ANIMAL HEALTH CANADA
The Canadian Pork Council along with the meat, dairy, poultry industries and many processors want to do more to protect their business, farms and the livelihoods of hundreds of thousands of Canadians from the risk of major, multi-species border-closing infectious disease events.
Building on direction from federal, provincial and territorial governments in the National Plant and Animal Health Strategy, several industry leaders have agreed to champion the development of “Animal Health Canada”, a new governance model built on industry-government partnership in decision making, resource sharing and program management.
The goal is to strengthen Canada’s capacity for animal disease prevention, preparedness, response and recovery by reducing fragmentation of accountabilities, ensuring greater sustainability in resource commitments, increasing the timeliness of action and planning more effectively for the future.
A sustainable agriculture and agri-food sector strengthened by an inclusive industry-government partnership protecting the health and wellbeing of farmed animals.
Animal Health Canada provides leadership in building a collaborative, multi-partner model that clarifies the respective roles, responsibilities and accountabilities of each partner in implementing an animal health strategy for Canada, beginning with emergency management.
Animal Health Canada Overview
Animal agriculture is vital to Canada’s food production and our nation’s prosperity. The government has identified agriculture as a primary industry for growth and exports for Canada, with the Agri-Food Economic Strategy Table recommendations to increase ag exports to at least $85 billion annually by 2025. The Strategy recommends strengthening the Canadian Agri-Food Sector by building “an agile regulatory system that supports innovation, provides certainty to industry, and protects health and safety”. The importance of effective animal disease prevention, preparedness, response and recovery programming is essential to meeting that objective. Animal Health Canada believes a collaborative new animal health strategy is the best delivery mechanism for that programming.
Animal Health Canada provides a new collaborative approach to animal health management. We envision developing a holistic, results-driven governance model for animal health that will better ensure the health and wellbeing of Canada’s farmed animals. The strategy will be informed and shaped with input and shared values of the livestock production value chain and federal, provincial, and territorial partners.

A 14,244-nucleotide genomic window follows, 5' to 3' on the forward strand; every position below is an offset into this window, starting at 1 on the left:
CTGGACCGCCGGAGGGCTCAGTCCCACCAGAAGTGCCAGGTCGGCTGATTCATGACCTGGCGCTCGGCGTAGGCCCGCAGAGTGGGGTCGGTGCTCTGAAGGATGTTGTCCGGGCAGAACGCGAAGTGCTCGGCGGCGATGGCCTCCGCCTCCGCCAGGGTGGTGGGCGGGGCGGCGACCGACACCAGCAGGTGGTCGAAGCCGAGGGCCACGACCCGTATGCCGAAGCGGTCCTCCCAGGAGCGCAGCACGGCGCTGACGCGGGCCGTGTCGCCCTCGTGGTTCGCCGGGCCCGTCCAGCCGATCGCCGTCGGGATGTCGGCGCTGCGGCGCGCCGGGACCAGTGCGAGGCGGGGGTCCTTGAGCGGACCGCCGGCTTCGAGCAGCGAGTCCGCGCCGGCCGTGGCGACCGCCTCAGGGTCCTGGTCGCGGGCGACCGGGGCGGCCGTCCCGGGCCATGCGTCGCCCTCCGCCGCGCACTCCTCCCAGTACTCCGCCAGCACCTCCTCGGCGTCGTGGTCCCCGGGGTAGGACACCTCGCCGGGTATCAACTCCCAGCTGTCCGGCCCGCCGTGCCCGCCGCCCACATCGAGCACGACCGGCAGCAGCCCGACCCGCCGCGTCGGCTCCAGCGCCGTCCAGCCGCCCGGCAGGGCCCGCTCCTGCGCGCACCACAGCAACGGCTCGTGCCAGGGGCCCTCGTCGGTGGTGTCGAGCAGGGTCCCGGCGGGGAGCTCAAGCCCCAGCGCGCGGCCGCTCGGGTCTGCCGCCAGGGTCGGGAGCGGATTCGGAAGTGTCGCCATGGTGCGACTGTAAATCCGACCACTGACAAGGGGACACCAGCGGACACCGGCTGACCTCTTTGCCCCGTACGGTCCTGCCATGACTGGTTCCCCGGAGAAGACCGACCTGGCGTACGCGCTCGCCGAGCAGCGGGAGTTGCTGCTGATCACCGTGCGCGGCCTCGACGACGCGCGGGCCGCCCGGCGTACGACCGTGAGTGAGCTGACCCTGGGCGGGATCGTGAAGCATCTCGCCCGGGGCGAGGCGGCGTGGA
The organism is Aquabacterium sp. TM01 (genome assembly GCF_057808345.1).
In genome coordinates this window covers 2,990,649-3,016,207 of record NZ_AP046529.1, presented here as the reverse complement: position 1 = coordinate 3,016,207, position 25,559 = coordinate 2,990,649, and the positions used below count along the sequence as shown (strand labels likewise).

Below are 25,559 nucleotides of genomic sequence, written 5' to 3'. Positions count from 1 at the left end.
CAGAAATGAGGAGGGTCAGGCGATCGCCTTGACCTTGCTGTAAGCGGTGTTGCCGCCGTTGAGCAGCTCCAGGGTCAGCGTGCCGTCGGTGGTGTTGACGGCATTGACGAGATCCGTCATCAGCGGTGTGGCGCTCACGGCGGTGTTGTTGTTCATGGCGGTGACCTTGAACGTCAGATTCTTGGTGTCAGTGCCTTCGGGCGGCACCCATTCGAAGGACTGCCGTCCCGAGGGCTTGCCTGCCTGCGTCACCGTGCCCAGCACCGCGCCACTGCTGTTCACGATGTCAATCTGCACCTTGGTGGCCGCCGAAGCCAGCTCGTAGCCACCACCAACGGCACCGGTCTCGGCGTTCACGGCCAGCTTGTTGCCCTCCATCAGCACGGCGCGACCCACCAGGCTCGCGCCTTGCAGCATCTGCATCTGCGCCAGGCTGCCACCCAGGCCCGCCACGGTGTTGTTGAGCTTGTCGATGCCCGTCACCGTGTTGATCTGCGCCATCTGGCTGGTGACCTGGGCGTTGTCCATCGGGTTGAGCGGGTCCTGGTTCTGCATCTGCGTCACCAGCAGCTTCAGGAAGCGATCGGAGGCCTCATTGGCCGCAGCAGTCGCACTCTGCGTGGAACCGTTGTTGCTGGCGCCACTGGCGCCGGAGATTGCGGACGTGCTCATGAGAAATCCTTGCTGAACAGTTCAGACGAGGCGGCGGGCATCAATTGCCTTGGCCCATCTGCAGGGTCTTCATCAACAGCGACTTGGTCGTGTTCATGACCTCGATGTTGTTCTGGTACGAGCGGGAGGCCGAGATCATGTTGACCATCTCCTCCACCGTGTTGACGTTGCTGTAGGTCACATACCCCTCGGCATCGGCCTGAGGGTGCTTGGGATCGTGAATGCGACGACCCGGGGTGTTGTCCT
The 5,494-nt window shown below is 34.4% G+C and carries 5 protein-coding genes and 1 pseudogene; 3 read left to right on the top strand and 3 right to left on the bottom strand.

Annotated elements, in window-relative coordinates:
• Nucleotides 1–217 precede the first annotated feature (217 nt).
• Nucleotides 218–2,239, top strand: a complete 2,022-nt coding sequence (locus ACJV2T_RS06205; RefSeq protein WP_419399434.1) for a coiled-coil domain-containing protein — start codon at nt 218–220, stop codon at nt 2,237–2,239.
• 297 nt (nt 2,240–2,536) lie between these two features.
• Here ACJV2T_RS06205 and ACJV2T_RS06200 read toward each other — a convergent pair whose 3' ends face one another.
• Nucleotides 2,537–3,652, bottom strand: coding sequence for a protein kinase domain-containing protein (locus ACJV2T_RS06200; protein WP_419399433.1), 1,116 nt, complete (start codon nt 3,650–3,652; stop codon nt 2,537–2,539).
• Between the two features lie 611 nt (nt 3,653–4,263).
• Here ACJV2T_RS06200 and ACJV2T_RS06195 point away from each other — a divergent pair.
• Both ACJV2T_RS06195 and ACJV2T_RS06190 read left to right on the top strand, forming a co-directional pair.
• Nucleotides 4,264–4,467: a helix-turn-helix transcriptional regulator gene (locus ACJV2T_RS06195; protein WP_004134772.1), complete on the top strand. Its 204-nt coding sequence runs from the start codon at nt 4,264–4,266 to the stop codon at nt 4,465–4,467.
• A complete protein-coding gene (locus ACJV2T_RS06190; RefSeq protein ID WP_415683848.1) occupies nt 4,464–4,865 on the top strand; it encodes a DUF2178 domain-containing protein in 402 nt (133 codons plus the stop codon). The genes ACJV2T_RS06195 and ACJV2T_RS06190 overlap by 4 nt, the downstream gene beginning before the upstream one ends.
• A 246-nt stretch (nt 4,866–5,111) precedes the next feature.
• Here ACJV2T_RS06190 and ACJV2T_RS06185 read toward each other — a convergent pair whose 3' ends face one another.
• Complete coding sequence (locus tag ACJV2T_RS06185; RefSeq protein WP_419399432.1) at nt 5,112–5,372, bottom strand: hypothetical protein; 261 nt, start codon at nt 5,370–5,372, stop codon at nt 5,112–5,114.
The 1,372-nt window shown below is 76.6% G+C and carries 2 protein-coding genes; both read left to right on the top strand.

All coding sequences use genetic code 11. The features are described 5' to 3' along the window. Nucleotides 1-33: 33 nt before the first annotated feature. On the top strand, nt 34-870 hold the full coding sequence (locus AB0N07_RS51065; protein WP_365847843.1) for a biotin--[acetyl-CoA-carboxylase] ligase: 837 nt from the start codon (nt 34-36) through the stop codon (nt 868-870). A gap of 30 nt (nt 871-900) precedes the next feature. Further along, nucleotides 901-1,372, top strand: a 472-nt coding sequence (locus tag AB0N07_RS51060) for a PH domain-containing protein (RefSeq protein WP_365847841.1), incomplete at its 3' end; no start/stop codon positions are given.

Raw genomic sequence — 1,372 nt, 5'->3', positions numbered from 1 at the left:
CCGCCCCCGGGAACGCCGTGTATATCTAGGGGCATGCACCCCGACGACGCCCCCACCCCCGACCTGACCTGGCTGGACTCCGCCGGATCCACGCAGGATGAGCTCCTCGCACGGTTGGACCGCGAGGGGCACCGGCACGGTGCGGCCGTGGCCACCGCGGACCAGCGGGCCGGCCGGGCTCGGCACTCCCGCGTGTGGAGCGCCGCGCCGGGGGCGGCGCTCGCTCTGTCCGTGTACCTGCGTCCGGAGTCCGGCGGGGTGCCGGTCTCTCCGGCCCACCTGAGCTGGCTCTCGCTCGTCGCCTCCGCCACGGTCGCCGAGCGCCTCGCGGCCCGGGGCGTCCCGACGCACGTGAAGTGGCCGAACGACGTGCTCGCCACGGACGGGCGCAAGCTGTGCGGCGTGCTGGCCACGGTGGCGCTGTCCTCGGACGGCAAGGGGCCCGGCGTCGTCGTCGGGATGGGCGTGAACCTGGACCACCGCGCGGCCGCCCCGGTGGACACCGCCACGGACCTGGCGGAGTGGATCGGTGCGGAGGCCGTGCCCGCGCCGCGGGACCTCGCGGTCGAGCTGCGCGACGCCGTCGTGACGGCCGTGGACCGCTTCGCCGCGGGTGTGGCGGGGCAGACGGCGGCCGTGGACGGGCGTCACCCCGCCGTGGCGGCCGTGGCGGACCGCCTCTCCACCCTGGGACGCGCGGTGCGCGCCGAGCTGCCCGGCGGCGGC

Demonstration of an effective collaborative approach may also enhance public trust regarding food safety, zoonotic diseases, antimicrobial stewardship, and animal care. It is important that government and industry align on the Animal Health Canada approach. Sharing resources will ensure effective implementation of programs and emergency response operations and improve vital capacities and scientific infrastructure.
Through consultation, gathering, analyzing and interpreting evidence, and discussion Animal Health Canada Working Group participants will generate recommendations and develop new partnership in support of a results-driven governance model for emergency response and animal health issues. The recommendations will focus on:
- Alignment of respective organizational responsibilities as well as legal and financial systems for accountable program delivery in areas such as disease surveillance, biosecurity standards and disease prevention, diagnostic capacity building, animal traceability/premises ID systems, emergency response operations, financial recovery framework, human resource capacity building, and animal health scientific infrastructure; and
- Leading initiatives to bring industry and government bodies (federal, provincial and territorial) into partnership(s) regarding resource-sharing and actions to be taken to maintain an evergreen animal health strategy for Canada for the management of programs in priority areas as agreed.
PROGRESS TO DATE and NEXT STEPS
If you would like additional information on Animal Health Canada, or if a representative from your organization would like to participate in the Animal Health Canada working group, please feel free to contact Megan Bergman at email@example.com